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Tuesday, February 16, 2010

Review: Molly Thomason - Through The Static

Molly Thomason - Through The Static
2009, Molly Thomason

Molly Thomason carries with her the sort of polish and maturity of an established artist whose been writing and performing professionally for a number of years. She’s been writing for seven years by now, but the fact that she’s all of fifteen years old will come as something of a surprise if you hear her before you see her. The Antigonish, Nova Scotia resident who was born in Kent, England into an artist family was singing practically before she was talking; if there’s ever been someone born to make music its Molly Thomason. Thomason makes a big impression with her debut album, Through The Static, showing poise beyond her years.

Through The Static opens with Untitled #2 (Kiss Me), a solid Pop tune in an acoustic arrangement with a killer chorus. Thomason establishes herself early as a center-of-the-road mix of Ingrid Michaelson and Lisa Loeb; sweet with just a bit of edge to her. Textbook Cute is a tough read. After several listens I am still not sure I'm with the text, but the arrangement is great. The song seems to be about involvement with someone who is dysfunctional and up-front about it; either the dysfunction is catching or the narrator realizes that she, too, is given to the same sort of dysfunction. Streetfight didn't catch me hard the first few listens, but the more I hear it the more weight it has. It's a song about the tension and anxiety of growing up and enmeshing your life with another. Thomason plays around the edges of sharing space and establishing boundaries in very artful, musical terms.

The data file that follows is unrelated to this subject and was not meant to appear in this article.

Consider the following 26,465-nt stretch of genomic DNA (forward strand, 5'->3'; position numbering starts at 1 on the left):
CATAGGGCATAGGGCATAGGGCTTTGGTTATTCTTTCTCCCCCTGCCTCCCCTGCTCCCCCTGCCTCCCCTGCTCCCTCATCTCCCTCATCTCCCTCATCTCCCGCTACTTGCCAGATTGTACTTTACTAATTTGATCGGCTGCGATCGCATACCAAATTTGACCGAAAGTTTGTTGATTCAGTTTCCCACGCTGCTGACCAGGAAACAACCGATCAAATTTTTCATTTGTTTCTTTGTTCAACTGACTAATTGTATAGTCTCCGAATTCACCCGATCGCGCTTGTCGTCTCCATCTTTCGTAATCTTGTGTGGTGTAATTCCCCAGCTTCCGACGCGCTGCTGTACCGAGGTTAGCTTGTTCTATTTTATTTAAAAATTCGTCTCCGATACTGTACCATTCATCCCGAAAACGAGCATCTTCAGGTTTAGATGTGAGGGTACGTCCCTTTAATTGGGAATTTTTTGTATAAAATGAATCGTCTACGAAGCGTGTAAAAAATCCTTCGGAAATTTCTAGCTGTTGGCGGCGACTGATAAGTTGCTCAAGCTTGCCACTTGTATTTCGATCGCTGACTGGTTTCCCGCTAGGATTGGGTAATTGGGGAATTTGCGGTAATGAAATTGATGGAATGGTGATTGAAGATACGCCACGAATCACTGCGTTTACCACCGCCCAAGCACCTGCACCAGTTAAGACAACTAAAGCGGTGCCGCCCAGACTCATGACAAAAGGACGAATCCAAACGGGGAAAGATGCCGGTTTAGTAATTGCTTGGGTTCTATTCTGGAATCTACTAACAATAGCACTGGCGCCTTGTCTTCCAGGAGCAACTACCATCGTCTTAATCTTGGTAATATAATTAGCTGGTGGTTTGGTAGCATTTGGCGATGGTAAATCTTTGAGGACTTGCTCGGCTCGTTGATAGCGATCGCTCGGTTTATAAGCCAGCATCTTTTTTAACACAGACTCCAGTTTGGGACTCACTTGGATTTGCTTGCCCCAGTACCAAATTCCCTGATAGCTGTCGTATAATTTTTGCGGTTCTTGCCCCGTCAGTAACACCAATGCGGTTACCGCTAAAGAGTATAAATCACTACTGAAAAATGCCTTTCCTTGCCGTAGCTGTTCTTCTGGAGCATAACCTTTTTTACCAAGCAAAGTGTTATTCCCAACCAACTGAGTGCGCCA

Break My Heart is a dash of Urban Folk-core, ala Ani DiFranco, but with a slightly harder edge. The song is catchy and memorable, and among Thomason's better offerings. Summer Rain is another highlight, capturing that moment in a relationship where things come to the brink of falling apart before the wounds heal. All relationships go through these moments; even the ones that work out. Thomason shows a deft lyrical touch here. All That I Would Like To Say is a heartfelt ballad that leaves nothing unspoken. The abject honesty could be either refreshing or too much depending on the listener's perspective. Thomason returns to Urban Folk-core for Sister Sarah. Again, I didn't quite stay with Thomason on this one, but the song has a great sound.

Thomason shows a lot of vulnerability on Through The Static, touching on the realization in a relationship that her partner would be okay without her. It's a crisis of confidence borne of insecurity, asking the key question: Do you love me? One Anthem Girl confronts a behavior that can and likely will tear apart the relationship (in this case drugs). The song seemed a little flat, nowhere near as emotionally intense as you might expect given the emotional range shown elsewhere on Through The Static. Thomason saves her best for last. Little Bones features Thomason at her most poetic; crafting a delightful Folk arrangement with Jazz accents and instrumentation that bring the song to life.

Molly Thomason's Through The Static is a very solid effort, providing consistent quality songwriting and performance throughout. Just when you think Thomason will soldier out as she came in, she throws you a wink and a curve with the final track; an invitation to come along and see what else she has up her sleeve. Thomason isn't about you to blow you away, but she has a very affable voice, a knack for telling stories and guiding them through compact Folk/Rock arrangements, and the ability to pull the rug out from under you when you least expect it. Through The Static is a solid listen you'll come back to. You might even find yourself sticking around to find what comes next.

Rating: 3.5 Stars (Out of 5)

You can learn more about Molly Thomason at You can purchase Through The Static as either a CD or Download from

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